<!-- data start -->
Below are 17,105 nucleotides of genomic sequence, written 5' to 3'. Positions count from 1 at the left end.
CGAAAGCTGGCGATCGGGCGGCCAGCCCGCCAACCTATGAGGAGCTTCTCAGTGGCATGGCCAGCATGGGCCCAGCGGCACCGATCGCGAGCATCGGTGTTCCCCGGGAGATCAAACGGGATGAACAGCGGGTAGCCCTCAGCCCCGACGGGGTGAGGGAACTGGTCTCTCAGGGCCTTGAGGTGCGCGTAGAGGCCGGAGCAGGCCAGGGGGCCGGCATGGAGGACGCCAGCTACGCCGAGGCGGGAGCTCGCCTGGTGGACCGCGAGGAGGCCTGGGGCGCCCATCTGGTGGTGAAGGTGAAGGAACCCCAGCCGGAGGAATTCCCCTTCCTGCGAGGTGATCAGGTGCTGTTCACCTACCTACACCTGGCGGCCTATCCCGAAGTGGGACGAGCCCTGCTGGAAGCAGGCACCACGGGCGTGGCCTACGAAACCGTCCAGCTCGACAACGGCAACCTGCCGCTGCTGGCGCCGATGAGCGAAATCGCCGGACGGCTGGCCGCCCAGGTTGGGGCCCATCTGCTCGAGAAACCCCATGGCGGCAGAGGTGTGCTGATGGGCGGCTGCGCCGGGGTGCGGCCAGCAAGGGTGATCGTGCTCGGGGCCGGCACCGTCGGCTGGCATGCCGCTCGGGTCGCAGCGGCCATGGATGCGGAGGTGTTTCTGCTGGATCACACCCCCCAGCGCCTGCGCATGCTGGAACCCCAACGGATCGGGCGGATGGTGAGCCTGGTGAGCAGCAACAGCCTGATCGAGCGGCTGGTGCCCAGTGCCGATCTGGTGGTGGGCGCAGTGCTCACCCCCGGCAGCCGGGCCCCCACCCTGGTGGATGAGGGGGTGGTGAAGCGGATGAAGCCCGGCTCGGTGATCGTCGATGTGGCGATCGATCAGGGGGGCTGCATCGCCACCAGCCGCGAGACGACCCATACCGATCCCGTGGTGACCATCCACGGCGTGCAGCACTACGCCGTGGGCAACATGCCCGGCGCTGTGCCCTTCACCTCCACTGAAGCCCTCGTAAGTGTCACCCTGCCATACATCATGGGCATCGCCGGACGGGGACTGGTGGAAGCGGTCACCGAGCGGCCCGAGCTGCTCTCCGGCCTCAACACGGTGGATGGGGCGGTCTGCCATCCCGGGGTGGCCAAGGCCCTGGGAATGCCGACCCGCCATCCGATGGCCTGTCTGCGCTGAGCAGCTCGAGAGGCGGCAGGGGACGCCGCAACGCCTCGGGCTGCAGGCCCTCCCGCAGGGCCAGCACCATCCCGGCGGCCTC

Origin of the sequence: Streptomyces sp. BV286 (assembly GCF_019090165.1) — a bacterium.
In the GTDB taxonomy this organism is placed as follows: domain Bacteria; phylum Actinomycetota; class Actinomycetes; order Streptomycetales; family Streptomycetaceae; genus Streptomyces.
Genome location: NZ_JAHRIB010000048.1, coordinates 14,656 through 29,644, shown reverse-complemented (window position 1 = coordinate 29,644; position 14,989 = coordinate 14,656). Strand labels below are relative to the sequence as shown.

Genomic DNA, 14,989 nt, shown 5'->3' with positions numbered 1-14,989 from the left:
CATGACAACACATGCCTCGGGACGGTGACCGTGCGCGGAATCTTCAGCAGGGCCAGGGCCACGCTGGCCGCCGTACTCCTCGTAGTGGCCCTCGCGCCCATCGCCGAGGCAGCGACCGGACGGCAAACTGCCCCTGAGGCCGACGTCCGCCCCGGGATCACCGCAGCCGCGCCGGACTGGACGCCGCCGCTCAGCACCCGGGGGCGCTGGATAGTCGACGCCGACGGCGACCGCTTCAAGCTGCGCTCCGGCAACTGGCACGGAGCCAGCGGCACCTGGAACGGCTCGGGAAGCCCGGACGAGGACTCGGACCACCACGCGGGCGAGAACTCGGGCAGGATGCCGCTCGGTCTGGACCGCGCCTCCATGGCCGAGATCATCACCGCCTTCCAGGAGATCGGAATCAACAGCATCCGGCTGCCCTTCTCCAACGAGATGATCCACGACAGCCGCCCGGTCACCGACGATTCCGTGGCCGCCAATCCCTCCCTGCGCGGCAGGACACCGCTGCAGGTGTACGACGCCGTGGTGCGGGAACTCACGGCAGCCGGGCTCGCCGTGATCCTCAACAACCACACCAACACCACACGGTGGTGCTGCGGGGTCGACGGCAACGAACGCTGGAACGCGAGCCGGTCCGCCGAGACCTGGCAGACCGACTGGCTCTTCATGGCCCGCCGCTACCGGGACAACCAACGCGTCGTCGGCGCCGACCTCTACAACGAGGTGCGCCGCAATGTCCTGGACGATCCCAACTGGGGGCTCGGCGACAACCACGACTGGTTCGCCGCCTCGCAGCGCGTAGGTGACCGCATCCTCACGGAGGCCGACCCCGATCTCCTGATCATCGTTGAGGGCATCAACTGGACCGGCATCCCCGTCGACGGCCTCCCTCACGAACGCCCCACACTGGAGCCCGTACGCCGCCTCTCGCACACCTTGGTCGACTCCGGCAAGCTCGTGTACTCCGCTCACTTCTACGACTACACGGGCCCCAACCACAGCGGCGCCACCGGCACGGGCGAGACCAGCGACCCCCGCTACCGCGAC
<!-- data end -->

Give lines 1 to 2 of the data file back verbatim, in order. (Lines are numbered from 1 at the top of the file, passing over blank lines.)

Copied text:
Below are 17,105 nucleotides of genomic sequence, written 5' to 3'. Positions count from 1 at the left end.
CGAAAGCTGGCGATCGGGCGGCCAGCCCGCCAACCTATGAGGAGCTTCTCAGTGGCATGGCCAGCATGGGCCCAGCGGCACCGATCGCGAGCATCGGTGTTCCCCGGGAGATCAAACGGGATGAACAGCGGGTAGCCCTCAGCCCCGACGGGGTGAGGGAACTGGTCTCTCAGGGCCTTGAGGTGCGCGTAGAGGCCGGAGCAGGCCAGGGGGCCGGCATGGAGGACGCCAGCTACGCCGAGGCGGGAGCTCGCCTGGTGGACCGCGAGGAGGCCTGGGGCGCCCATCTGGTGGTGAAGGTGAAGGAACCCCAGCCGGAGGAATTCCCCTTCCTGCGAGGTGATCAGGTGCTGTTCACCTACCTACACCTGGCGGCCTATCCCGAAGTGGGACGAGCCCTGCTGGAAGCAGGCACCACGGGCGTGGCCTACGAAACCGTCCAGCTCGACAACGGCAACCTGCCGCTGCTGGCGCCGATGAGCGAAATCGCCGGACGGCTGGCCGCCCAGGTTGGGGCCCATCTGCTCGAGAAACCCCATGGCGGCAGAGGTGTGCTGATGGGCGGCTGCGCCGGGGTGCGGCCAGCAAGGGTGATCGTGCTCGGGGCCGGCACCGTCGGCTGGCATGCCGCTCGGGTCGCAGCGGCCATGGATGCGGAGGTGTTTCTGCTGGATCACACCCCCCAGCGCCTGCGCATGCTGGAACCCCAACGGATCGGGCGGATGGTGAGCCTGGTGAGCAGCAACAGCCTGATCGAGCGGCTGGTGCCCAGTGCCGATCTGGTGGTGGGCGCAGTGCTCACCCCCGGCAGCCGGGCCCCCACCCTGGTGGATGAGGGGGTGGTGAAGCGGATGAAGCCCGGCTCGGTGATCGTCGATGTGGCGATCGATCAGGGGGGCTGCATCGCCACCAGCCGCGAGACGACCCATACCGATCCCGTGGTGACCATCCACGGCGTGCAGCACTACGCCGTGGGCAACATGCCCGGCGCTGTGCCCTTCACCTCCACTGAAGCCCTCGTAAGTGTCACCCTGCCATACATCATGGGCATCGCCGGACGGGGACTGGTGGAAGCGGTCACCGAGCGGCCCGAGCTGCTCTCCGGCCTCAACACGGTGGATGGGGCGGTCTGCCATCCCGGGGTGGCCAAGGCCCTGGGAATGCCGACCCGCCATCCGATGGCCTGTCTGCGCTGAGCAGCTCGAGAGGCGGCAGGGGACGCCGCAACGCCTCGGGCTGCAGGCCCTCCCGCAGGGCCAGCACCATCCCGGCGGCCTC